However, as soon as they began controlling large areas in the north of Mali, groups hovering in the orbit of al-Qaeda began applying Sharia law. They started with bans on football, the shaving of beards, television and smoking, and moved on to stonings, amputations, floggings and the desecration of holy shrines and historical monuments.

Once again, the internet and satellite channels spread extremist messages to prod young people toward jihad in northern Mali.

Recruiting networks hunted likely candidates in poor neighbourhoods and outside mosques. They then sent them through southern Tunisia, Algeria and Morocco, and across Mauritania and Libya, to camps in Mali.

More than 20 young Moroccans recently crossed into Mali to join al-Qaeda in the Islamic Maghreb (AQIM), Moroccan security forces learned after dismantling a terror recruitment cell.

Al-Qaeda presents several options for Maghreb jihadists through its affiliates in the Sahel and Sahara. But its real goal is Syria.

During the past two years, al-Qaeda theoreticians crafted a new ideology to make Syria a launch pad for global jihad.

Al-Qaeda is trying to undermine the new moderate Islamic movements that arose after the Arab Spring by labelling them as closet secularists, while presenting itself and its affiliates as the true adherents to Islamic law, says Moroccan researcher Driss Alqsouri.

Syria today is integral to al-Qaeda's long-term goal of recruiting an international array of fighters, including those from Maghreb countries.

But for Syrians fighting for a country free of al-Assad, the potential of tyrannical state led by foreign extremists is just as bad.

"We'll fight them on day two after al-Assad falls," one rebel commander told The Guardian earlier this year. "Until then we will no longer work with them."

Another rebel told the paper about a surprise encounter with a Tunisian al-Qaeda supporter in Syria, warning of the dangers of foreign fighters.

"He was a Tunisian," the Syrian rebel commander said. "And he said he brought a message on behalf of Ayman al-Zawahiri. He asked us to join him and said there would be benefits for us if we did. He asked me to pledge a bayaa to al-Qaeda. I said no. This is what we all must do. If we continue with them, the Syria of our dreams will instead haunt our children in their nightmares."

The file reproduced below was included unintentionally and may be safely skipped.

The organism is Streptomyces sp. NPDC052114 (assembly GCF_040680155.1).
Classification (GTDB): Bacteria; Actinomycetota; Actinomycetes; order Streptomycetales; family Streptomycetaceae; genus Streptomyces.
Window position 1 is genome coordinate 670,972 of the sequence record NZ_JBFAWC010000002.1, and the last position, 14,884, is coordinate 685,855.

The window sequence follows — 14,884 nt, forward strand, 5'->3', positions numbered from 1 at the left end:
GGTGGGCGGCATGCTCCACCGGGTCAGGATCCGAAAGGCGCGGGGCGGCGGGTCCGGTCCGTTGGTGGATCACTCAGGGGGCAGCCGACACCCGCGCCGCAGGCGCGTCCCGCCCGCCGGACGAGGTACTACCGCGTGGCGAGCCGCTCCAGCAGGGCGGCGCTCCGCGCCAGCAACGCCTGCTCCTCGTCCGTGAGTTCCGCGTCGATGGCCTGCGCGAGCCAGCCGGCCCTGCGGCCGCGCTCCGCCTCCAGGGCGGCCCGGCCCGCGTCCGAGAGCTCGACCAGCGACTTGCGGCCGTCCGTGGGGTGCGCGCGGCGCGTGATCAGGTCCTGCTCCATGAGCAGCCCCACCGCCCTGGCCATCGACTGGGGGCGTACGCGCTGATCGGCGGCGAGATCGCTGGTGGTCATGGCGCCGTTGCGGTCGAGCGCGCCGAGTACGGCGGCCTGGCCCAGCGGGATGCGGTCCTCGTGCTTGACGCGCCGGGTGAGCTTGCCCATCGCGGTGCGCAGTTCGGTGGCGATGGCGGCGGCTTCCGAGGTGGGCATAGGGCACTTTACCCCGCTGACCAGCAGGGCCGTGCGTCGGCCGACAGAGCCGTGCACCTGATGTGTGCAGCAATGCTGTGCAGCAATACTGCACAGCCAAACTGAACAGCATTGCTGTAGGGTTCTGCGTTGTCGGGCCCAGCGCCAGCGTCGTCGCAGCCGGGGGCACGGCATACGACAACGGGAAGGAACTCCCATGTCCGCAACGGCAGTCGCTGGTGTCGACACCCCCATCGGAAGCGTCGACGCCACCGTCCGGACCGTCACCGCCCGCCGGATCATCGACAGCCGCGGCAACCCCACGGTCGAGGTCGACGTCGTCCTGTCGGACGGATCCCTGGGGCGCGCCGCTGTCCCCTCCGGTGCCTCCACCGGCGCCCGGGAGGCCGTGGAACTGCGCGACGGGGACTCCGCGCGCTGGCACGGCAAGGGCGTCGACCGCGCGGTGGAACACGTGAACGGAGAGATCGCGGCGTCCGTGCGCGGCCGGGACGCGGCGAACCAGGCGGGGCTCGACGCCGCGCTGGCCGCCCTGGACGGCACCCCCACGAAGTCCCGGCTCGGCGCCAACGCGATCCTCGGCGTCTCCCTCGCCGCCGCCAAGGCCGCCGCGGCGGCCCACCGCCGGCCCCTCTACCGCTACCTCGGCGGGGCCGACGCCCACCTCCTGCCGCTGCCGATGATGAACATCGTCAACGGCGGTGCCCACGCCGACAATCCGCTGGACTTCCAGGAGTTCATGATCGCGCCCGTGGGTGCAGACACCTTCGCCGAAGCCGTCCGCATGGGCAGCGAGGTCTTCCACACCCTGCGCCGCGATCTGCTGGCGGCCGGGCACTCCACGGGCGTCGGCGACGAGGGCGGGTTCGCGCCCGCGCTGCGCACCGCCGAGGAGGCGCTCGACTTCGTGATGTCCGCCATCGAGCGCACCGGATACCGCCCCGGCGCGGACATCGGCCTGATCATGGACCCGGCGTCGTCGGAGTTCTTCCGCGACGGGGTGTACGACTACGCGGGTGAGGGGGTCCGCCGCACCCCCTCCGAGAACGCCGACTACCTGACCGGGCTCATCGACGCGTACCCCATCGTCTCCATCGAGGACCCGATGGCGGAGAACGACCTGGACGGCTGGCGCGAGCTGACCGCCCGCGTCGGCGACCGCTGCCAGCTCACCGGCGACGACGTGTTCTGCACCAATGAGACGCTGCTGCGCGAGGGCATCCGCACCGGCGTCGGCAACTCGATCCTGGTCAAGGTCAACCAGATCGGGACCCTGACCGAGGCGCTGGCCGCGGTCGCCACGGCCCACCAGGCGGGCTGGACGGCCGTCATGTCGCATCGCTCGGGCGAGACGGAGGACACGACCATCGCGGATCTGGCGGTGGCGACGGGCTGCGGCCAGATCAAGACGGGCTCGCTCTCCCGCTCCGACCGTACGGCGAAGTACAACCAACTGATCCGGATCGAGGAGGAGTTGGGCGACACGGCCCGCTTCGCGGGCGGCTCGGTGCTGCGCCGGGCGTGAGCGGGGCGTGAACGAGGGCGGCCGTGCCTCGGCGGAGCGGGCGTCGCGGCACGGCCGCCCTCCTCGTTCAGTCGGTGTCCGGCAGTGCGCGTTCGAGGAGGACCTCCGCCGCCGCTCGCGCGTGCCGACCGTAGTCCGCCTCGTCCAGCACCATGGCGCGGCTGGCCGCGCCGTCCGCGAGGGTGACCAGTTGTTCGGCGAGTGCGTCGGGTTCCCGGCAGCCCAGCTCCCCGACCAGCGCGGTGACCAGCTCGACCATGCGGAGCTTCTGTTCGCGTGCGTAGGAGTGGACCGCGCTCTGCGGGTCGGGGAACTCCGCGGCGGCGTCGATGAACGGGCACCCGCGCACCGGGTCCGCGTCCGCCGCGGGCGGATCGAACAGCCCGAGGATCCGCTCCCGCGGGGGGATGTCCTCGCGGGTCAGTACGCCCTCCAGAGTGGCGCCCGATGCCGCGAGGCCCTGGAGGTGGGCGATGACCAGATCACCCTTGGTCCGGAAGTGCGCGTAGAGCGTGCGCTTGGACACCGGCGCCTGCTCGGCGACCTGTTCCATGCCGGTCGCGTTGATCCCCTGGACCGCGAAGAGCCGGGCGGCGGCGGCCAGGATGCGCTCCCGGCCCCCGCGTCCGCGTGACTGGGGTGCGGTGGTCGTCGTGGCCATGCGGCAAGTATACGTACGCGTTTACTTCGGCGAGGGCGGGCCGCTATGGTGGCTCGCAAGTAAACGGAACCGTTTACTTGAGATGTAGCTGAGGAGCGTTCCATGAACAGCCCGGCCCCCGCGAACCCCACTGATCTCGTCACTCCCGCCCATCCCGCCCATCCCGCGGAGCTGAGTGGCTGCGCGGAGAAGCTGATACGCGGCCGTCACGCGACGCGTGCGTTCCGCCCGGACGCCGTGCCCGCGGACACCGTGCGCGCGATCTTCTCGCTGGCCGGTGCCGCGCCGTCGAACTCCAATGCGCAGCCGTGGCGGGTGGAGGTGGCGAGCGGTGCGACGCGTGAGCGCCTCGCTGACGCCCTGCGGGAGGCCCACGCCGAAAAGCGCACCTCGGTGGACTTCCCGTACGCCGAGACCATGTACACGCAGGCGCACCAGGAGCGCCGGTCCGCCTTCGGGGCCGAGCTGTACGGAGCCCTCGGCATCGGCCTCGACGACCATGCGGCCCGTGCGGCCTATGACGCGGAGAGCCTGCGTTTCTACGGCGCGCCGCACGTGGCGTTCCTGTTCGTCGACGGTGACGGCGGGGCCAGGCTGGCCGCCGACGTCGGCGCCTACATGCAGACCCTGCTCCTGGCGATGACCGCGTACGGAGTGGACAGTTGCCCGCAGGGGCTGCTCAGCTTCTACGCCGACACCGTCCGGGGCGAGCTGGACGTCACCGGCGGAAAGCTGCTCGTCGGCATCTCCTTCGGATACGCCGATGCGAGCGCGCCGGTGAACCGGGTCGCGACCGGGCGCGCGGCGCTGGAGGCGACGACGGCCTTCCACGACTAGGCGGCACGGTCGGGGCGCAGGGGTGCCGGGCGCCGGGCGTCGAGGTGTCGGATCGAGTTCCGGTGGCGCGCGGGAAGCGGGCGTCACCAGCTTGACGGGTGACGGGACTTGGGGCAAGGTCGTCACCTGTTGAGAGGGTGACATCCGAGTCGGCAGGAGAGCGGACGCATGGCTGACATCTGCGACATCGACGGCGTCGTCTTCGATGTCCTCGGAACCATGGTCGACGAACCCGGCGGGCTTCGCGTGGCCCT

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  1. Anonymous thumb

    هلال 2014-6-27

    Haven't you understand this? Everyone of you is a shepherded and everyone is responsible for his flock. Why dissent, violence and infighting with each other? It's forbidden for a Muslim to kill a Muslim.

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    لبؤة الأطلس 2013-10-1

    Of course everything is as clear as the sun! They have ignited the fire in the Arab East and Egypt. Why isn't the play completed in the Arab Maghreb countries under the pretext of fighting terrorism? America invented it and invented Al Qaeda. They will not rest in peace until they put all Arab countries (rich with their resources) in their grip... they care about themselves, their grip and after them the deluge might as well hit.

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  3. Anonymous thumb

    ليبي‏ ‏حر 2013-9-11

    It is considered instigation to enter with them in this movement which is in no way related to Islam.

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  4. Anonymous thumb

    المبتسم الأنصاري 2013-8-27

    It is God Whose help is sought! They got in under the cover of Islam as did the Ottomans a thousand years ago in the Arab World. They have agendas foreign to Islam and they have many ties with the West.

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  5. Anonymous thumb

    عبد الرحمان الملالي (Libya) 2013-8-24

    What they are doing to our young people is real evil. Inventing new solutions to big problems which suffocate Maghreb young people. Achieving the minimum level of social injustice with coaching and raising awareness that should be shouldered by real parties, all this will be part of the solution to face this takfirist ideology.

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  6. Anonymous thumb

    اسم‏ ‏ملكه‏ ‏جنوب 2013-7-19

    O Muslims return to your minds, return to your hearts!

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  7. Anonymous thumb

    mohamed 2013-6-19

    Not anyone who fights oppressive rulers is a member of Al Qaeda but one of the real Muslims who sacrifice their souls for religion and the homeland.

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  8. Anonymous thumb

    Vivox 2013-4-9

    The main weapon to ruin the Muslim world, and Arabs in particular, is the same one they used to settle down in other territories in order to take over the planet. It is very easy to understand. Once an Arab is settled in another place, he does not take long to forcibly use the Qur'an and hadith in order to rob and take over these countries now called the Arab Ummah. For how many centuries have they been present with their unique idea, while nagging and stammering repetitively about taking over the world, which is subjugated by the dogma underlying the Muslim Brotherhood. My question is, did God recommend that Arab Muslims conduct incursions in weak countries only, as the strong ones are spared the invasion, and once their peoples wake up and realizs what is happening, they protest and kick them out, like it happened in Andalusia in Spain. Why do Arabs nurture and develop one idea only, that of a single religion, a single language, and a single nation, despite the fact that the majority of citizens in these countries want to preserve their identity and freedom?

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  9. Anonymous thumb

    Alouane mouhssine 2013-3-19

    Life is difficult in this world.

    • 0 Likes

  10. Anonymous thumb

    hosnibazine 2013-3-18